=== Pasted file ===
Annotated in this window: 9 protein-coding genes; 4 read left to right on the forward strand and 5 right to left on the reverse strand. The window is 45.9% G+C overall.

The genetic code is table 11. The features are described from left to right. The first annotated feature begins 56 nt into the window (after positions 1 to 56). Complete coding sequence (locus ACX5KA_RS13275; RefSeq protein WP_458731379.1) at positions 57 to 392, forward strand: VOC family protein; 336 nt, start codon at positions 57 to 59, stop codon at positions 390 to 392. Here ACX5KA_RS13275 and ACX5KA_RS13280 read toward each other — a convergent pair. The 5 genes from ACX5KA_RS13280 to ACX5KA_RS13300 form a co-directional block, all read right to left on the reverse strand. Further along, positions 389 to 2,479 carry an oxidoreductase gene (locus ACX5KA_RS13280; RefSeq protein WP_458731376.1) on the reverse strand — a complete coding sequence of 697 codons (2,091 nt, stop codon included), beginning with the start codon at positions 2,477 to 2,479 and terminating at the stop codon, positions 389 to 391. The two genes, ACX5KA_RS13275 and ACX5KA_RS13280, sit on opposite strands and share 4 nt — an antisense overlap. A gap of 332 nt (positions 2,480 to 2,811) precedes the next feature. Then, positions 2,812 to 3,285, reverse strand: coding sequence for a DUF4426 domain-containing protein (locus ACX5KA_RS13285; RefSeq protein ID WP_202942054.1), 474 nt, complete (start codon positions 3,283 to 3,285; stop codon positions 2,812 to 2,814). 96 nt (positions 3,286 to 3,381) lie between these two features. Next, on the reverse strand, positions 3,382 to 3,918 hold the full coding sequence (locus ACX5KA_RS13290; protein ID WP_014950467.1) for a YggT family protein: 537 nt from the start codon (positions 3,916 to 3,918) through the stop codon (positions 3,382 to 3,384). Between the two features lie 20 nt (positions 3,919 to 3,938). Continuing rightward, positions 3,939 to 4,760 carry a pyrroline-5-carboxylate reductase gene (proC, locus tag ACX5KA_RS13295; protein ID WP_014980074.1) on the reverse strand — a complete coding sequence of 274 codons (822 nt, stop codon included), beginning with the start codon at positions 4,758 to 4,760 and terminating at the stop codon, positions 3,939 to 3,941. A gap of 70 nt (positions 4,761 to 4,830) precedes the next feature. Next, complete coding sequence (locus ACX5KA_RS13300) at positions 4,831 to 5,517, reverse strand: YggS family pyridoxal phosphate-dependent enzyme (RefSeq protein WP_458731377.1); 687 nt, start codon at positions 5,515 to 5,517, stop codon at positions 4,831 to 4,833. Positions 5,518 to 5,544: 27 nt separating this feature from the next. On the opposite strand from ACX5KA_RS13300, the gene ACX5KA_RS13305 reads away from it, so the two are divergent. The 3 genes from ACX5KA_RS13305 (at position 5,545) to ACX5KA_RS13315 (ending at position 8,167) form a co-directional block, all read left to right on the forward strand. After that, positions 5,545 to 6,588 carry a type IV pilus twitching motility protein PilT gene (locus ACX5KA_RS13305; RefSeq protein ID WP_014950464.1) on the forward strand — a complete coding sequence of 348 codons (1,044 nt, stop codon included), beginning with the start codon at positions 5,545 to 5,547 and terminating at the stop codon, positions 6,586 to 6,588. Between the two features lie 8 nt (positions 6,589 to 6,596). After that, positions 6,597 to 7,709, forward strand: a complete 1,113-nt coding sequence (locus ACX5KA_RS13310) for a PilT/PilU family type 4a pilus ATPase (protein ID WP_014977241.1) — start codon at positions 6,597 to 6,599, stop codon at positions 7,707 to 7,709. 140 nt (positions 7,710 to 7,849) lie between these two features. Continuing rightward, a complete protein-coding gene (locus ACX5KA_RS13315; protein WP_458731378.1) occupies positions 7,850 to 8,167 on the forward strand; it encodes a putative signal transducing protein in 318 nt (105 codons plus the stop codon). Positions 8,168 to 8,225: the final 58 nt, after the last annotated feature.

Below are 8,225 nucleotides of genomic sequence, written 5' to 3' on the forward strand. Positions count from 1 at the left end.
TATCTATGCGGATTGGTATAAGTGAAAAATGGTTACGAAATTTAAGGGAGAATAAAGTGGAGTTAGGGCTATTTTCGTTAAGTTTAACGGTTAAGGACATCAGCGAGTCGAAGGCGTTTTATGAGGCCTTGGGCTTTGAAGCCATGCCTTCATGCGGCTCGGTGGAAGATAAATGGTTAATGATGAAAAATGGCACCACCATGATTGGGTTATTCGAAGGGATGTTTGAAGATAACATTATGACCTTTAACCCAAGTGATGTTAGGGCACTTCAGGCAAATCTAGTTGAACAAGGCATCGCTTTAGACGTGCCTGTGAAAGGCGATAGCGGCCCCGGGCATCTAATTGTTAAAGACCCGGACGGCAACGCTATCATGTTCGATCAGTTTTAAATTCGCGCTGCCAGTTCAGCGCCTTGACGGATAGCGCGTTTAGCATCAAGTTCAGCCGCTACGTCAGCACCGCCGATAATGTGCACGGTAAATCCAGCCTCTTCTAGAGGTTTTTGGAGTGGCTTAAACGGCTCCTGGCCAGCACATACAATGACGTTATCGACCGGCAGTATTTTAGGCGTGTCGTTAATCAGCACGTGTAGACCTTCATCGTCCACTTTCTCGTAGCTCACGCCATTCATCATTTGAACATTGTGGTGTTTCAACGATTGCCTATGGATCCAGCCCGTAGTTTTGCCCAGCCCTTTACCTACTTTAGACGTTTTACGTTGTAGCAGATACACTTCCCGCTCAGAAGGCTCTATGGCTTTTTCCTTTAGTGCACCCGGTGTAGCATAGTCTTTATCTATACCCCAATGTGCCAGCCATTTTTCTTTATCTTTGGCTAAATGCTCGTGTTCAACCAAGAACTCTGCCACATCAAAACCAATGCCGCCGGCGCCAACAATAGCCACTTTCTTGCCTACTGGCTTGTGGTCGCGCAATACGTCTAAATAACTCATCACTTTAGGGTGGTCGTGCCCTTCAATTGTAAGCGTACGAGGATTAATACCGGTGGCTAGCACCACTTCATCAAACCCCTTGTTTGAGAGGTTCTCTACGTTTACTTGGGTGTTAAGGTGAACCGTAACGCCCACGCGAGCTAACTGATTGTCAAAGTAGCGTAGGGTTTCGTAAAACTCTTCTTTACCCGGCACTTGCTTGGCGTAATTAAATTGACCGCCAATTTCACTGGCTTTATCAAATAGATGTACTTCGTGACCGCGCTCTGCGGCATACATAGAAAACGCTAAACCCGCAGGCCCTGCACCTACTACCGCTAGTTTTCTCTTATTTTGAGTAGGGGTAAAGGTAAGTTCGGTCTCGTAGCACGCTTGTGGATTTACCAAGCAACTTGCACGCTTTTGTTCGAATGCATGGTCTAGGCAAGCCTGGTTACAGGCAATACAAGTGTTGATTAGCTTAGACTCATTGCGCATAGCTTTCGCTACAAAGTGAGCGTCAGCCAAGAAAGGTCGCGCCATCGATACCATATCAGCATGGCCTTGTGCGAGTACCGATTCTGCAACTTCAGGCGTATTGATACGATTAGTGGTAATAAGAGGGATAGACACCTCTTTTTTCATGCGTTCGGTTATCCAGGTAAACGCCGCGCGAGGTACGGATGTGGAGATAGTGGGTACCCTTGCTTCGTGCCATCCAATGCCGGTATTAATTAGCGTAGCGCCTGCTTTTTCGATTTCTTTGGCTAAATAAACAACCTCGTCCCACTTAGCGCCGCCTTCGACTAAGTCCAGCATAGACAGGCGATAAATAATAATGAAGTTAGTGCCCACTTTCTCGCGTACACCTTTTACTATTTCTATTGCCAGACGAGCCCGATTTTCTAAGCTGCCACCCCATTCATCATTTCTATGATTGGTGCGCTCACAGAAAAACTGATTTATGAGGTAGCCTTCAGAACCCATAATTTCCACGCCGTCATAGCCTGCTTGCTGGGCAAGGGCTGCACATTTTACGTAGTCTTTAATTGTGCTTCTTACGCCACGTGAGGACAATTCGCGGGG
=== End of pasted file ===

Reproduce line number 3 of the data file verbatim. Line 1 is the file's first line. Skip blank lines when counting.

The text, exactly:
Below are 8,225 nucleotides of genomic sequence, written 5' to 3' on the forward strand. Positions count from 1 at the left end.